These Eastern concepts began as insights gained during meditation by sages who lived in the ancient past. These practitioners, rooted in the Buddhist, Vedic, and Vedantic traditions, have left an extensive and highly detailed account of how to attain different states of conciousness. All of these works deal with cultivating Chi, or Prana. (CLICK HERE to Link to Discussion of Chi & Meditation Based on Eastern Texts) However, this is not a valid route for the acquisition of knowledge in the view of Western science. The Scientific Method relies on reproducible results, and learning by trial-and-error experimentation. (Think of how effective this is for research and development: Look around!)

Western and Eastern cultures have traditionally had a different perspectives on science, owing to differences in their philosophical heritage of scholars and tradition of thought. Empiricism (CLICK HERE to Link to WikiPedia Empiricism Entry) and Rationalism (CLICK HERE to Link to WikiPedia Rationalism Entry) the systems of philosophy which led to the Scientific Revolution (CLICK HERE to Link to Scientific Revolution Entry) contrast sharply with the philosophical systems of the Asian lands. The resultant healing systems that emerged are vastly different, and it would not take a scholar to see that each fits with the sort of Systems of Thought prevalent in each culture. We are all limited by our cultural biases; here what's meant are deeper biases, such as how we view ourselves and the how the world is constituted, and not racial or personal biases.

Many debunkers' statements reveal a strong bias against, and a glaring lack of respect for, non-Western philosophy and derived bodies of accumulated knowledge. Any university professor of the discipline of philosophy knows that there are extensive differences in the epidemiological, ontological, and other basic fundamental aspects of how Eastern and Western cultures define themselves, Nature, and the world.

The Eastern philosophic systems consider the personal, the subjective internal experience to be of prime importance. In the West, such is of no use (discarded), as we rely solely on objective empirical data when studying the natural world. That doesn't mean that ‘chi' or ‘chakras' do not exist, nor does it mean that Yoga isn't a science, albeit one different in approach and scope than any Western science that has yet been developed.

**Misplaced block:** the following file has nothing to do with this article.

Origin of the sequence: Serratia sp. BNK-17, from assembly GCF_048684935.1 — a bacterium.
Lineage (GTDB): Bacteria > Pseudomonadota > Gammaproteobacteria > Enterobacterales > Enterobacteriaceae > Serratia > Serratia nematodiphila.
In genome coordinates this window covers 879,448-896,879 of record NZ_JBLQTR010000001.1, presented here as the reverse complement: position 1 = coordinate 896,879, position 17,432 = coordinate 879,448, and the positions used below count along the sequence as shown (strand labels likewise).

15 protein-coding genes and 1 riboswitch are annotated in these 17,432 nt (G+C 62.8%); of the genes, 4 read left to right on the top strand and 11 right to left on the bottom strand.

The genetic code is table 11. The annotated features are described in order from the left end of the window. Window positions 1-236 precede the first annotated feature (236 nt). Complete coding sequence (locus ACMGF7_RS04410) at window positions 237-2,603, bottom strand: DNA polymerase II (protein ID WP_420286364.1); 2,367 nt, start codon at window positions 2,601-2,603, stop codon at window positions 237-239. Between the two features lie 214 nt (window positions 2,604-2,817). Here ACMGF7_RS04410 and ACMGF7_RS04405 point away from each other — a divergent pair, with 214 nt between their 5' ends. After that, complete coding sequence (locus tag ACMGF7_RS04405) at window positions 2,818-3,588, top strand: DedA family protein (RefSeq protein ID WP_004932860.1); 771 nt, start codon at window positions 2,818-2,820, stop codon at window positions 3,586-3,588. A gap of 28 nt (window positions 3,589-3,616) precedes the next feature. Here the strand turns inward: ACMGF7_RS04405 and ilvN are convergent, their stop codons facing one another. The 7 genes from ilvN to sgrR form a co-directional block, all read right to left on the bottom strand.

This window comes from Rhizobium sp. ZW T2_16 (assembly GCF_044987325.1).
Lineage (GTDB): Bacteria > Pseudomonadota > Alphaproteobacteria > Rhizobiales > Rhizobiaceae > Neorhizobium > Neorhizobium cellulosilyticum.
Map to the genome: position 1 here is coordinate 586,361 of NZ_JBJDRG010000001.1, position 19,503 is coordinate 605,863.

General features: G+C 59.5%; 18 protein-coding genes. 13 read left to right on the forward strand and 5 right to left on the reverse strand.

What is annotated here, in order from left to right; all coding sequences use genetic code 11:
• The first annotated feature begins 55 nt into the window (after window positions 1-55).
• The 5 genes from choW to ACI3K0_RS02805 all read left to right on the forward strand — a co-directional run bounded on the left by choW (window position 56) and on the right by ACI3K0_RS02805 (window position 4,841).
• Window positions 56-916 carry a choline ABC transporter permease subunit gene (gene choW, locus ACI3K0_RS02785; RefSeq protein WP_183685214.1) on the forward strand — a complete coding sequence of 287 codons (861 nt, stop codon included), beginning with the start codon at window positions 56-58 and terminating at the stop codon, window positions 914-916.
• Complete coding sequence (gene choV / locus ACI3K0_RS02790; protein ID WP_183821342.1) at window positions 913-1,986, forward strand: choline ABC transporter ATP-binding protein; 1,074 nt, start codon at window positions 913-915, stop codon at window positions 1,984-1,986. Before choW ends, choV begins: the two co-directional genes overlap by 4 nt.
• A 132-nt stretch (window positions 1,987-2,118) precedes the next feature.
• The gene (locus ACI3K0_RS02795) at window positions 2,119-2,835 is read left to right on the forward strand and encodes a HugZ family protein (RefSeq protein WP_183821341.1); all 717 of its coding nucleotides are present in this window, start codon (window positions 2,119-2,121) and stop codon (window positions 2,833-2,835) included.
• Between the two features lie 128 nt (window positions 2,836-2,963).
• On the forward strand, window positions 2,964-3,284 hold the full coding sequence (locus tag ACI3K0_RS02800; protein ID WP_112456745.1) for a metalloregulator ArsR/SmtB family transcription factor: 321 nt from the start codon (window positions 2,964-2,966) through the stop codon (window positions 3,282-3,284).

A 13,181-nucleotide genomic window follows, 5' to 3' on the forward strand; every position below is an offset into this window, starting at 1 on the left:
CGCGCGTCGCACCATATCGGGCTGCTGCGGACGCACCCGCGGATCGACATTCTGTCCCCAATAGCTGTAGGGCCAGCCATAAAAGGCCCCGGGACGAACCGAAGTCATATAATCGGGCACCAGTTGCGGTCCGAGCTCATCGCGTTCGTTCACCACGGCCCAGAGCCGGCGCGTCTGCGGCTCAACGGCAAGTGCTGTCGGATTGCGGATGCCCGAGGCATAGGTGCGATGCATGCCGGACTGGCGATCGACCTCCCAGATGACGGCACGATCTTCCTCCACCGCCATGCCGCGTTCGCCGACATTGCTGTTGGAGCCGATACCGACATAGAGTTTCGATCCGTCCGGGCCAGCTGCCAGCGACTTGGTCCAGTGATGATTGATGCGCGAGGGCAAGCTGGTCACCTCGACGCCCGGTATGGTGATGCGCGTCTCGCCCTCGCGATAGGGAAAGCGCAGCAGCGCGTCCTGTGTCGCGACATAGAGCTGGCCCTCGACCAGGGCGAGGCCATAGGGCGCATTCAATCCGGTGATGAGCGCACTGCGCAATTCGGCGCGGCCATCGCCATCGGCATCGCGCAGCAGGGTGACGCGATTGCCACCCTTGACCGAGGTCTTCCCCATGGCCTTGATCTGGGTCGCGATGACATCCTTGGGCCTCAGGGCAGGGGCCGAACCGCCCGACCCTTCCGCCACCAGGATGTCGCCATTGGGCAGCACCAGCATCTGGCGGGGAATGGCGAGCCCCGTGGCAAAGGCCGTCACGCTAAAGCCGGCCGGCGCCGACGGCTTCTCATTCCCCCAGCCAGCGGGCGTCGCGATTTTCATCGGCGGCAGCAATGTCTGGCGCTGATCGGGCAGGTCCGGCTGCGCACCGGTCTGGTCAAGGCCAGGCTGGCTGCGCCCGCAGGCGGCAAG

These Traditional Asian 'sciences' were designed expressly for the purpose of understanding the inner world, whereas Western sciences were developed exclusively for gaining understanding of the outer. Eastern Sciences were based on experimentation of a different sort: self-experimentation through such practices as Hatha Yoga (stretches and still poses) and Pranayama (breathing exercises). Yogis consider Yoga to be a Science: Following guidelines set forth by the sages results in definite changes to consciousness, with unquestionably real somatic effects.

The Indian Yogic and Chinese Chi Kung, Kung Fu, etc., exercises result in predictable change that could be replicated in others. But we're chiefly talking about firsthand subjective experience of mental states, which is not what Western science is concerned with. Interestingly, when Western researchers studied Yogis in the 1970s through analysis of brain waves, it was demonstrated that advanced practitioners of Yoga, as well as other Eastern cultural centering and focusing practices, experience a significant change in their brainwave pattern while meditating. So our methods of scientific research have shown another culture's approach, though entirely different than ours, can yield useful results, even if it was devised using a meta-system totally unfamiliar to us.

But how should we proceed in light of evidence-based practice (EBP) or empirically-supported treatment (EST)? (CLICK HERE to Link to WikiPedia EBP Entry)

Actually, we can gain empirical evidence of how the client responds to a session, even if the mechanism of action is unknown. Remember, the mechanism of action of some popular drugs is yet a mystery. But if results show a statistically-significant improvement, or other changes, such reports are consistent with the tenets of EBP,that is, "...systematic empirical research has provided evidence of statistically significant effectiveness as treatments for specific problems."